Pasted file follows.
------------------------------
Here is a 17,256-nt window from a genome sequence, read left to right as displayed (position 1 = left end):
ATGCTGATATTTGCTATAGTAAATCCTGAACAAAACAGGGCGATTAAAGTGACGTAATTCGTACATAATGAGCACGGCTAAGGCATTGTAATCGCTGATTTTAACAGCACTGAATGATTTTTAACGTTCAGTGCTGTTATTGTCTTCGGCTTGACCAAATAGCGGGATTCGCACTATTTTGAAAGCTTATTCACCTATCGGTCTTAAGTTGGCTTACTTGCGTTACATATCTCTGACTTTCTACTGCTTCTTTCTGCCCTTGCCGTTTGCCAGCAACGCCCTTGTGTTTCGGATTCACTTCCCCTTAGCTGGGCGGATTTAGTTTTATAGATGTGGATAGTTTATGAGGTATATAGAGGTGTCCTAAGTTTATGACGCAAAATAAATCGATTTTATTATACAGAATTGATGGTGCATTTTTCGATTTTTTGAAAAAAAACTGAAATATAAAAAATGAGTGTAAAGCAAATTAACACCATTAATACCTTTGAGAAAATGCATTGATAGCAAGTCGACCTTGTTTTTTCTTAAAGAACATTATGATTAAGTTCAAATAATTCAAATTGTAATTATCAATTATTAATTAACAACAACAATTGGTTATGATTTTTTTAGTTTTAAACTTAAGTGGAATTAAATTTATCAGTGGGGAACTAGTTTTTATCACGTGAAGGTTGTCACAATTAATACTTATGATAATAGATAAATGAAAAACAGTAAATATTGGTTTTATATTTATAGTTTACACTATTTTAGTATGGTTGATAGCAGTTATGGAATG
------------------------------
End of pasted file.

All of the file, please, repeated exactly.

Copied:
Here is a 17,256-nt window from a genome sequence, read left to right as displayed (position 1 = left end):
ATGCTGATATTTGCTATAGTAAATCCTGAACAAAACAGGGCGATTAAAGTGACGTAATTCGTACATAATGAGCACGGCTAAGGCATTGTAATCGCTGATTTTAACAGCACTGAATGATTTTTAACGTTCAGTGCTGTTATTGTCTTCGGCTTGACCAAATAGCGGGATTCGCACTATTTTGAAAGCTTATTCACCTATCGGTCTTAAGTTGGCTTACTTGCGTTACATATCTCTGACTTTCTACTGCTTCTTTCTGCCCTTGCCGTTTGCCAGCAACGCCCTTGTGTTTCGGATTCACTTCCCCTTAGCTGGGCGGATTTAGTTTTATAGATGTGGATAGTTTATGAGGTATATAGAGGTGTCCTAAGTTTATGACGCAAAATAAATCGATTTTATTATACAGAATTGATGGTGCATTTTTCGATTTTTTGAAAAAAAACTGAAATATAAAAAATGAGTGTAAAGCAAATTAACACCATTAATACCTTTGAGAAAATGCATTGATAGCAAGTCGACCTTGTTTTTTCTTAAAGAACATTATGATTAAGTTCAAATAATTCAAATTGTAATTATCAATTATTAATTAACAACAACAATTGGTTATGATTTTTTTAGTTTTAAACTTAAGTGGAATTAAATTTATCAGTGGGGAACTAGTTTTTATCACGTGAAGGTTGTCACAATTAATACTTATGATAATAGATAAATGAAAAACAGTAAATATTGGTTTTATATTTATAGTTTACACTATTTTAGTATGGTTGATAGCAGTTATGGAATG